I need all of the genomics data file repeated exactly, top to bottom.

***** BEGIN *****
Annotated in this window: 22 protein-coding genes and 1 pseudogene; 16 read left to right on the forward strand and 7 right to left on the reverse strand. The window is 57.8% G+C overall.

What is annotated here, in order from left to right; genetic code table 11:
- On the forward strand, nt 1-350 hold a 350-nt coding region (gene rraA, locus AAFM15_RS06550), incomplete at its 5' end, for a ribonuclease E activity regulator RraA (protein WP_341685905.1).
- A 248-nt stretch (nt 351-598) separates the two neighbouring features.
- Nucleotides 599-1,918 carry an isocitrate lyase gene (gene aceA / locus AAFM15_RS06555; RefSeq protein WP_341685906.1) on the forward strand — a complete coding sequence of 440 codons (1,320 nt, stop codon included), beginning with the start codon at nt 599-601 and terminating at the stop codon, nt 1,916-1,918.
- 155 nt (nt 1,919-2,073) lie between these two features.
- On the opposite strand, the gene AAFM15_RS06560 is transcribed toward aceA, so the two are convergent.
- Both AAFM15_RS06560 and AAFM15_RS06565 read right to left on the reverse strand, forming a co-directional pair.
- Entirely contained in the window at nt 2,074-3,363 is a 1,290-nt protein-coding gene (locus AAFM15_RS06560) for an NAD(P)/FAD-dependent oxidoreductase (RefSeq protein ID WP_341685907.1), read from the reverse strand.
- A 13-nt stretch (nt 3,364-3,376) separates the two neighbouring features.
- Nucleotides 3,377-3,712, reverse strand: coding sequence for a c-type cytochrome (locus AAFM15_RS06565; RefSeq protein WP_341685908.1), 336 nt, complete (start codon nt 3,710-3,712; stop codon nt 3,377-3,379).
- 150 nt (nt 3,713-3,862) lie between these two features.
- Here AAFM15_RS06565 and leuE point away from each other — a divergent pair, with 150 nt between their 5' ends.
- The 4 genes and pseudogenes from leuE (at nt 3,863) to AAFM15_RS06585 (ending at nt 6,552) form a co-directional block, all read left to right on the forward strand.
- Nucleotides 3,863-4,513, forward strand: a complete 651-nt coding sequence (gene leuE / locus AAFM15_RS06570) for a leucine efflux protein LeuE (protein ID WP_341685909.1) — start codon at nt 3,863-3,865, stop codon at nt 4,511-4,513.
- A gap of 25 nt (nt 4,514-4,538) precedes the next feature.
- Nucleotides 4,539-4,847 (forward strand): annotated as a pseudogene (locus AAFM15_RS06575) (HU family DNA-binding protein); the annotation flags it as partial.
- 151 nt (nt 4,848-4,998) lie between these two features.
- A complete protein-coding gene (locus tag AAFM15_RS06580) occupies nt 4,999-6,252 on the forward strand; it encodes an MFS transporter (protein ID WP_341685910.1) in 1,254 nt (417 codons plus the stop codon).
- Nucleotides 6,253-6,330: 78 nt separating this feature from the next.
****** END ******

Annotated in this window: 22 protein-coding genes and 1 pseudogene; 16 read left to right on the forward strand and 7 right to left on the reverse strand. The window is 57.8% G+C overall.

What is annotated here, in order from left to right; genetic code table 11:
- On the forward strand, nt 1-350 hold a 350-nt coding region (gene rraA, locus AAFM15_RS06550), incomplete at its 5' end, for a ribonuclease E activity regulator RraA (protein WP_341685905.1).
- A 248-nt stretch (nt 351-598) separates the two neighbouring features.
- Nucleotides 599-1,918 carry an isocitrate lyase gene (gene aceA / locus AAFM15_RS06555; RefSeq protein WP_341685906.1) on the forward strand — a complete coding sequence of 440 codons (1,320 nt, stop codon included), beginning with the start codon at nt 599-601 and terminating at the stop codon, nt 1,916-1,918.
- 155 nt (nt 1,919-2,073) lie between these two features.
- On the opposite strand, the gene AAFM15_RS06560 is transcribed toward aceA, so the two are convergent.
- Both AAFM15_RS06560 and AAFM15_RS06565 read right to left on the reverse strand, forming a co-directional pair.
- Entirely contained in the window at nt 2,074-3,363 is a 1,290-nt protein-coding gene (locus AAFM15_RS06560) for an NAD(P)/FAD-dependent oxidoreductase (RefSeq protein ID WP_341685907.1), read from the reverse strand.
- A 13-nt stretch (nt 3,364-3,376) separates the two neighbouring features.
- Nucleotides 3,377-3,712, reverse strand: coding sequence for a c-type cytochrome (locus AAFM15_RS06565; RefSeq protein WP_341685908.1), 336 nt, complete (start codon nt 3,710-3,712; stop codon nt 3,377-3,379).
- 150 nt (nt 3,713-3,862) lie between these two features.
- Here AAFM15_RS06565 and leuE point away from each other — a divergent pair, with 150 nt between their 5' ends.
- The 4 genes and pseudogenes from leuE (at nt 3,863) to AAFM15_RS06585 (ending at nt 6,552) form a co-directional block, all read left to right on the forward strand.
- Nucleotides 3,863-4,513, forward strand: a complete 651-nt coding sequence (gene leuE / locus AAFM15_RS06570) for a leucine efflux protein LeuE (protein ID WP_341685909.1) — start codon at nt 3,863-3,865, stop codon at nt 4,511-4,513.
- A gap of 25 nt (nt 4,514-4,538) precedes the next feature.
- Nucleotides 4,539-4,847 (forward strand): annotated as a pseudogene (locus AAFM15_RS06575) (HU family DNA-binding protein); the annotation flags it as partial.
- 151 nt (nt 4,848-4,998) lie between these two features.
- A complete protein-coding gene (locus tag AAFM15_RS06580) occupies nt 4,999-6,252 on the forward strand; it encodes an MFS transporter (protein ID WP_341685910.1) in 1,254 nt (417 codons plus the stop codon).
- Nucleotides 6,253-6,330: 78 nt separating this feature from the next.